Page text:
Page last updated at 23:29 GMT, Saturday, 27 September 2008 00:29 UK

US edges closer to bail-out deal

President George W Bush meeting Congressional leaders
A meeting on Thursday ended in acrimony

US Congressional leaders have said they hope to reach agreement on a massive rescue plan to aid the financial markets before they open on Monday.

Senior members of the Democratic and Republican parties are trying to forge a compromise deal on buying bad assets that are freezing up financial markets.

The Bush administration wants $700bn (380bn) to help the finance sector.

Democrats are seeking safeguards on how public money is spent. Some Republicans want to see private money used instead.

House and Senate leaders have been holding meetings, after negotiators from Congress, the White House and the Treasury worked through Friday night on details of a plan.

Democrat senator Harry Reid said "significant progress" had been made, but stressed there was still "a long way" to go.

Republican Senator Mitch McConnell said the goal was to announce an agreement on Sunday and to have a vote on Monday.

'Artificial timeline'

Negotiators want to have the outline of a deal to reassure the markets before they reopen on Monday.

But House Republican leaders, who do not like some elements of the Bush administration's proposal, said they will not be rushed.

We hope sometime [Sunday] evening we can announce there has been some kind of agreement in principle so that the only thing that will have to be done is the legislation
Democrat Senator Harry Reid

"We're not moving on any kind of artificial timeline," said Republican Representative Roy Blunt.

"We're moving toward the very best solution in the shortest period of time we can get to the very best solution."

House Republicans object to using public funds to rescue private companies.

"We should not be bailing out Wall Street on the backs of American taxpayers," said Republican John Boehner, the House Minority Leader.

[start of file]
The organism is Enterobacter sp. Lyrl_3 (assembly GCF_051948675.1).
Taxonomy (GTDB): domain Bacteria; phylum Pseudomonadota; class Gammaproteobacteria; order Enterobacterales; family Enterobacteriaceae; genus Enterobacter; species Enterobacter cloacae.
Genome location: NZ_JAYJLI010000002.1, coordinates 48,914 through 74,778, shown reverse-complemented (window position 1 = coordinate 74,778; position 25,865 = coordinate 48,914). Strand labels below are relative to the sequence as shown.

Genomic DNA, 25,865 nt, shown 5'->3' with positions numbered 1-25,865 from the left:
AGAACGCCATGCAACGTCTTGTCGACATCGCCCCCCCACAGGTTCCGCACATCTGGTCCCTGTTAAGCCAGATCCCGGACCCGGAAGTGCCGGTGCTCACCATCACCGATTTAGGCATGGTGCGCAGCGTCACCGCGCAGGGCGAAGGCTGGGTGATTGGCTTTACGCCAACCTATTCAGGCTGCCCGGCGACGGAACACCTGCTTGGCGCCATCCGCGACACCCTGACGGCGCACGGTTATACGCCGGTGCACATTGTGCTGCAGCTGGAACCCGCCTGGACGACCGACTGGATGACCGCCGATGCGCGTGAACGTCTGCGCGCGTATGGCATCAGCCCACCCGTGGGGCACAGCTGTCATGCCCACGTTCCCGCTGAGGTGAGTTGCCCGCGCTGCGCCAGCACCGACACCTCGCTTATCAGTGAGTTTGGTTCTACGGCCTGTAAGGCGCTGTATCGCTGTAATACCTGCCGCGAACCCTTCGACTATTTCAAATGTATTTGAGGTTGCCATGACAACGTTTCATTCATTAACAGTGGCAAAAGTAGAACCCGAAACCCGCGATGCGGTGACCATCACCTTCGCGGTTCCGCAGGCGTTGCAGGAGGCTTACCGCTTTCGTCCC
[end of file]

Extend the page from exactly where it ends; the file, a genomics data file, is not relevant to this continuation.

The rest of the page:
President George W Bush used his weekly radio address to try to reassure the many Americans worried about the burden on taxpayers of the deal, saying the package would end up costing less than the headline figure of $700bn.

He said the value of these assets would rise again, allowing the government to recoup much or all of its expenditures.

Election fears

Both sides have made compromises in order to move closer to agreement.

House Speaker Nancy Pelosi said Democrats would drop their proposal to amend bankruptcy laws to allow judges to suspend repossessions.

Republicans had feared that such a move would discourage banks from issuing new mortgages.

The Bush administration appeared to move to appease its Republican opponents by agreeing to include - but only as an option - their proposal to insure bad mortgage-backed assets rather than buying them outright from Wall Street firms, the centrepiece of the administration's proposal.

Correspondents say many voters do not like the idea of using their money to rescue the financial sector.

As well as the presidential vote, most members of Congress face re-election in November.

Congress was supposed to recess on Friday, but has been forced into a rare weekend session over the need to agree on a financial rescue package.

Market wobbles

The need for some kind of rescue plan was underscored on Thursday with the biggest bank failure in US history. Regulators seized Washington Mutual and sold its assets to JPMorgan Chase & Co.

Investor worries have spread beyond the US too.

In London, troubled bank Bradford & Bingley is to be nationalised, the BBC has learned.

Meanwhile, central banks have injected funds into the financial system to prevent inter-bank lending from seizing up.

The US Federal Reserve took the lead by organising swaps with other central banks across the world, including Japan, the UK, Switzerland, and Australia.


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